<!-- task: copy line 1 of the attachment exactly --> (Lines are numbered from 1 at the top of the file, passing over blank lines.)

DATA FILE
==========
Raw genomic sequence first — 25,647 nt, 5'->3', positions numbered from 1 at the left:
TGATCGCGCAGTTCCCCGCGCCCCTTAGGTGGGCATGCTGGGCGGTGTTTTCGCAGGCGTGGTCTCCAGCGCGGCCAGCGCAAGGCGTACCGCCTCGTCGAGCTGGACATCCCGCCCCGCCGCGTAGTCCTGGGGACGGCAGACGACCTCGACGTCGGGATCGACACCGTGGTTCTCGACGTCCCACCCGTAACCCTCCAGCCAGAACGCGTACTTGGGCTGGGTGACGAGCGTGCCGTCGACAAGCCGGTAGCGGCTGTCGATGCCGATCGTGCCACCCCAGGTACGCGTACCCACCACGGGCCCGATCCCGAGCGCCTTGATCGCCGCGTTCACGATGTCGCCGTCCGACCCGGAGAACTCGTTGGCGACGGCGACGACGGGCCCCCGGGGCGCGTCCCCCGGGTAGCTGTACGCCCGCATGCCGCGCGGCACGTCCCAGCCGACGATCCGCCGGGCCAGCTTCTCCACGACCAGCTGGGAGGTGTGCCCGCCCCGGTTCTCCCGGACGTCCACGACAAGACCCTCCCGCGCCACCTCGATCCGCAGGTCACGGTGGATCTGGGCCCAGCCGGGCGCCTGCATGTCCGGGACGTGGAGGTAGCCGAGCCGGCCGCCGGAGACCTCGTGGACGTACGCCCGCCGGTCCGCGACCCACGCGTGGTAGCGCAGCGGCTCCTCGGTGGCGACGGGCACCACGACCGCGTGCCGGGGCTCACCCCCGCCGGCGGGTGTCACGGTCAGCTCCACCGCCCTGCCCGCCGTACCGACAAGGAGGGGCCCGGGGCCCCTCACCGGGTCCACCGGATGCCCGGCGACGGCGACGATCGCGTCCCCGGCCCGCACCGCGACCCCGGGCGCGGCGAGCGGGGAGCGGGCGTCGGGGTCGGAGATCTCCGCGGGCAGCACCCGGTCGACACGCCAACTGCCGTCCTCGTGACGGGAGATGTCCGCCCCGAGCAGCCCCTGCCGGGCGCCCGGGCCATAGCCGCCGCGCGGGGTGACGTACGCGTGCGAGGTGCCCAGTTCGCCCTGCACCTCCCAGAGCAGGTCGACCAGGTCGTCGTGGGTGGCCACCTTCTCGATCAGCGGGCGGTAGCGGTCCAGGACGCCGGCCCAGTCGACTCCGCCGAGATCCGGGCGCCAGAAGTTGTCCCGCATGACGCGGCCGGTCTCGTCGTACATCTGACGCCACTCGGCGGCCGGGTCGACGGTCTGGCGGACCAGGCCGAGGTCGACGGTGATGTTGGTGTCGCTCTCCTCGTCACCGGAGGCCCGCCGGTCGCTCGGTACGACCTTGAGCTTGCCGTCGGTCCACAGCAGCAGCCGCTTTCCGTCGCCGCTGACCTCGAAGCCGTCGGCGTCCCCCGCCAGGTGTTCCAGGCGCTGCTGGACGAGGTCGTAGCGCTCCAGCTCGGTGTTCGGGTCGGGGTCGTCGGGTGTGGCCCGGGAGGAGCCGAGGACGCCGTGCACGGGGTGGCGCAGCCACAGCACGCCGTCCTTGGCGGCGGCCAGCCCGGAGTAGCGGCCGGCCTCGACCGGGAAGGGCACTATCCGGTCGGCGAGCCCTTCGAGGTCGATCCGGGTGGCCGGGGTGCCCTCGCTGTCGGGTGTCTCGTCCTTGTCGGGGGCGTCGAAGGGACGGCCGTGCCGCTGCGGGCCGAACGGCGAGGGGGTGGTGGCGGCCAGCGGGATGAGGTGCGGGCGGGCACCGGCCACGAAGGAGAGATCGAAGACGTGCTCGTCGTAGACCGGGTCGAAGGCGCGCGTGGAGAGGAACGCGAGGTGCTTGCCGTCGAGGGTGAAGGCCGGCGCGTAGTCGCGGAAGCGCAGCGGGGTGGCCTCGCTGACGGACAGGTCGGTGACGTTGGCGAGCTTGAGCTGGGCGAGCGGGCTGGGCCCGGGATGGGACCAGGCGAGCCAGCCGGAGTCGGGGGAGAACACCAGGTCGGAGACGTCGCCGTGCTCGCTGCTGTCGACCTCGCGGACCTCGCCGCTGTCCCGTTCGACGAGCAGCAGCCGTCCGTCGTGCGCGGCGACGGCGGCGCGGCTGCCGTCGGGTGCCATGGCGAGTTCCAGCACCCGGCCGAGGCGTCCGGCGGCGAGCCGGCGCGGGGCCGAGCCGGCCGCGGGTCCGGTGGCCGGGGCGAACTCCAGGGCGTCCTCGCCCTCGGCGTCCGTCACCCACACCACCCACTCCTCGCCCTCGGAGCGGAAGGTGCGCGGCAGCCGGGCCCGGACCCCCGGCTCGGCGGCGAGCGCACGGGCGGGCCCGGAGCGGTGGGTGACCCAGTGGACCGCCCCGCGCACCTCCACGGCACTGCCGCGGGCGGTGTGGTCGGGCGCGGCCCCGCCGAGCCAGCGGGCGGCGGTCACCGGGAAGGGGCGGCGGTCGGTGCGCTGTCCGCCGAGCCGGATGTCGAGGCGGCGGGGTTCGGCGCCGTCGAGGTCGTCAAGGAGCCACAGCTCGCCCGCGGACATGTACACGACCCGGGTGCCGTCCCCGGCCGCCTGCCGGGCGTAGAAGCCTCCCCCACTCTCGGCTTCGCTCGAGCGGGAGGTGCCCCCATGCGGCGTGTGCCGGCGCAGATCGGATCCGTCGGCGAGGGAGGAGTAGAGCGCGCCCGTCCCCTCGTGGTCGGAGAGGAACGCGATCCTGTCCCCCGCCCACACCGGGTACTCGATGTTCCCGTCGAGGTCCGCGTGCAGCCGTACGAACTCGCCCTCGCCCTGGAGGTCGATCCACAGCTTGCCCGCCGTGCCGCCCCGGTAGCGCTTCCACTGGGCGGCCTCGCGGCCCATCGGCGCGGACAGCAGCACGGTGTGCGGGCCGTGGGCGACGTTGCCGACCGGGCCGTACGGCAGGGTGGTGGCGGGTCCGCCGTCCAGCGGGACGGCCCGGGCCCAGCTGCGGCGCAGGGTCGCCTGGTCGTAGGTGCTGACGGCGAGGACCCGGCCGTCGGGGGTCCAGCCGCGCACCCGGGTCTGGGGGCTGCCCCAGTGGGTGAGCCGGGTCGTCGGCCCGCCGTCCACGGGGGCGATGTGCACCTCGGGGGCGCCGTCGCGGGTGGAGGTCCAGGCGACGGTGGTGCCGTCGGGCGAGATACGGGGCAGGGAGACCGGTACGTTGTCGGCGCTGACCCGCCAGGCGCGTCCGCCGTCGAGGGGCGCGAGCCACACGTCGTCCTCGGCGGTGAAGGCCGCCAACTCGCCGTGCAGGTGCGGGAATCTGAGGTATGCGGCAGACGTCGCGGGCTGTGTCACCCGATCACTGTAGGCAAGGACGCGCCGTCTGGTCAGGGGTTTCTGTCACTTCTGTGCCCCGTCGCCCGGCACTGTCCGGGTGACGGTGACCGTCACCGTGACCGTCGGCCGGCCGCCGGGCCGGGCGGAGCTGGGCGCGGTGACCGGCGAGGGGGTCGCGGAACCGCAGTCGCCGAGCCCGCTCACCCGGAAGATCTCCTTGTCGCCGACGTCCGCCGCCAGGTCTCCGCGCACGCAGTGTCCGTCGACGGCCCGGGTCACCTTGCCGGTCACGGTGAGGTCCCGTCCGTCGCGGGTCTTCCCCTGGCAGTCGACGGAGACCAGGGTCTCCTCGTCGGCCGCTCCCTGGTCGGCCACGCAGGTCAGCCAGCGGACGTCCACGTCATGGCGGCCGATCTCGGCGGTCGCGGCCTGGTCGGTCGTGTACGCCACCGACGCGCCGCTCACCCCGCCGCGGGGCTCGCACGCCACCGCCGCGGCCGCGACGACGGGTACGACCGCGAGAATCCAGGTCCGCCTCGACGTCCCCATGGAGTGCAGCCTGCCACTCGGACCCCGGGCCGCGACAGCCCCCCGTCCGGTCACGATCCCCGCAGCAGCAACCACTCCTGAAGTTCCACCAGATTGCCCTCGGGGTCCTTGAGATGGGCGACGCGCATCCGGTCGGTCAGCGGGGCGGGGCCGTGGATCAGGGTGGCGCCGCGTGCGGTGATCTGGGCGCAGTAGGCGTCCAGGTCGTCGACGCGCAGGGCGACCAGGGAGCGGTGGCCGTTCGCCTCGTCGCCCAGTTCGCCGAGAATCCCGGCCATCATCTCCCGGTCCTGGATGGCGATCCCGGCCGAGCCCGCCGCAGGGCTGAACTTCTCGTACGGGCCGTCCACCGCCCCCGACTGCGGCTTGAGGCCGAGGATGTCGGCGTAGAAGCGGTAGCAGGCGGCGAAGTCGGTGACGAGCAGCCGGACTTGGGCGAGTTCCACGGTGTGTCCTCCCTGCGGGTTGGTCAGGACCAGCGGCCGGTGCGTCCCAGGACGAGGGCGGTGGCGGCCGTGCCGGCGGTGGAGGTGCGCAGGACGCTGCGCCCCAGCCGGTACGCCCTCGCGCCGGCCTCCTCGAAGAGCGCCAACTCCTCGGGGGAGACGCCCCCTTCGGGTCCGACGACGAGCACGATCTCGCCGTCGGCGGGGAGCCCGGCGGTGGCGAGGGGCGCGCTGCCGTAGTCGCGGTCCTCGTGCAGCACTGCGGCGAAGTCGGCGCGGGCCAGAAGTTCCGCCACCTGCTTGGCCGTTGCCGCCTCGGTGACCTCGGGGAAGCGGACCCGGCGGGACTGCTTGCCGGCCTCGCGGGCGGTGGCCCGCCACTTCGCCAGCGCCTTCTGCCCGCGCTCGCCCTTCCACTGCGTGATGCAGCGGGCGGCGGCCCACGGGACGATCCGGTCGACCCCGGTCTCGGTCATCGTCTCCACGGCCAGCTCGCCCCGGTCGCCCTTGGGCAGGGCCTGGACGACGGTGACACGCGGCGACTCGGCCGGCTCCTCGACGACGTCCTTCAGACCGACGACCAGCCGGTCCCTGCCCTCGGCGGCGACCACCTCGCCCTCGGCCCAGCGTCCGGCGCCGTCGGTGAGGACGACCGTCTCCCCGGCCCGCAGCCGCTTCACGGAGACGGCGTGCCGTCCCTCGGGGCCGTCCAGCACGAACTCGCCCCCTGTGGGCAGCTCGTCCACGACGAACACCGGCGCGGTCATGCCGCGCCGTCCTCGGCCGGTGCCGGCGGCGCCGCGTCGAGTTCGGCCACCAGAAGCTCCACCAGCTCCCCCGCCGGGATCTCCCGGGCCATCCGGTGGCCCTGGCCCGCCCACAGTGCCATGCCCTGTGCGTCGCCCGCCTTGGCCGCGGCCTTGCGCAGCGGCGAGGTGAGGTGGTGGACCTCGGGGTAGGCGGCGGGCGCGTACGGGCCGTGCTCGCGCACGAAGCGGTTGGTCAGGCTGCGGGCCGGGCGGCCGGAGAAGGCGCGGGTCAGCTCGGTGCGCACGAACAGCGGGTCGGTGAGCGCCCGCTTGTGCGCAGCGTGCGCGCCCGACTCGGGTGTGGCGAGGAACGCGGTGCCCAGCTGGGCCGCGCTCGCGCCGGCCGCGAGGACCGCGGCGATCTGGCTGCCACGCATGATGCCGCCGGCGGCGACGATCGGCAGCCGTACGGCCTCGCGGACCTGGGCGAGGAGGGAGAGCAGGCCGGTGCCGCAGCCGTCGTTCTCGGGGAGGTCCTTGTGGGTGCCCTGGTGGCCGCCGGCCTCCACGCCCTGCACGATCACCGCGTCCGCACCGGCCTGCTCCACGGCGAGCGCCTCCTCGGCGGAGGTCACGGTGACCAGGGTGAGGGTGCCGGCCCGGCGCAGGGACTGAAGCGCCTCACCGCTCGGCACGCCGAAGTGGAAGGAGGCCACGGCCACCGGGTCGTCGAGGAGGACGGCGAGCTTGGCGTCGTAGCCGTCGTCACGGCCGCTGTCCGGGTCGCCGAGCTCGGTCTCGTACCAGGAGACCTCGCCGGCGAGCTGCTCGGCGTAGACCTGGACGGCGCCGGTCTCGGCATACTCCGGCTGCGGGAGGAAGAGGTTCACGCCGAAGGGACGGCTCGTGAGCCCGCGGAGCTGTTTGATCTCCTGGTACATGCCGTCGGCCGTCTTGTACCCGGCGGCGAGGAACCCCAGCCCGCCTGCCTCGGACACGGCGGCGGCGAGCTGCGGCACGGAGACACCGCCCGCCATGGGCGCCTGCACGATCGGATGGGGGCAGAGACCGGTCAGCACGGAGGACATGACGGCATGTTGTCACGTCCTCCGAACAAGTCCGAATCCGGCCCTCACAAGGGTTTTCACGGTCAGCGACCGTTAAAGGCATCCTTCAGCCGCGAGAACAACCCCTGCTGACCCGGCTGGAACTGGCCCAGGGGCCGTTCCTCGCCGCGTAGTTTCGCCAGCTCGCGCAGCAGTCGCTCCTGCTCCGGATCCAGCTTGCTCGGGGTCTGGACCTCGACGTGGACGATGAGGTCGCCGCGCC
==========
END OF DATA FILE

Raw genomic sequence first — 25,647 nt, 5'->3', positions numbered from 1 at the left: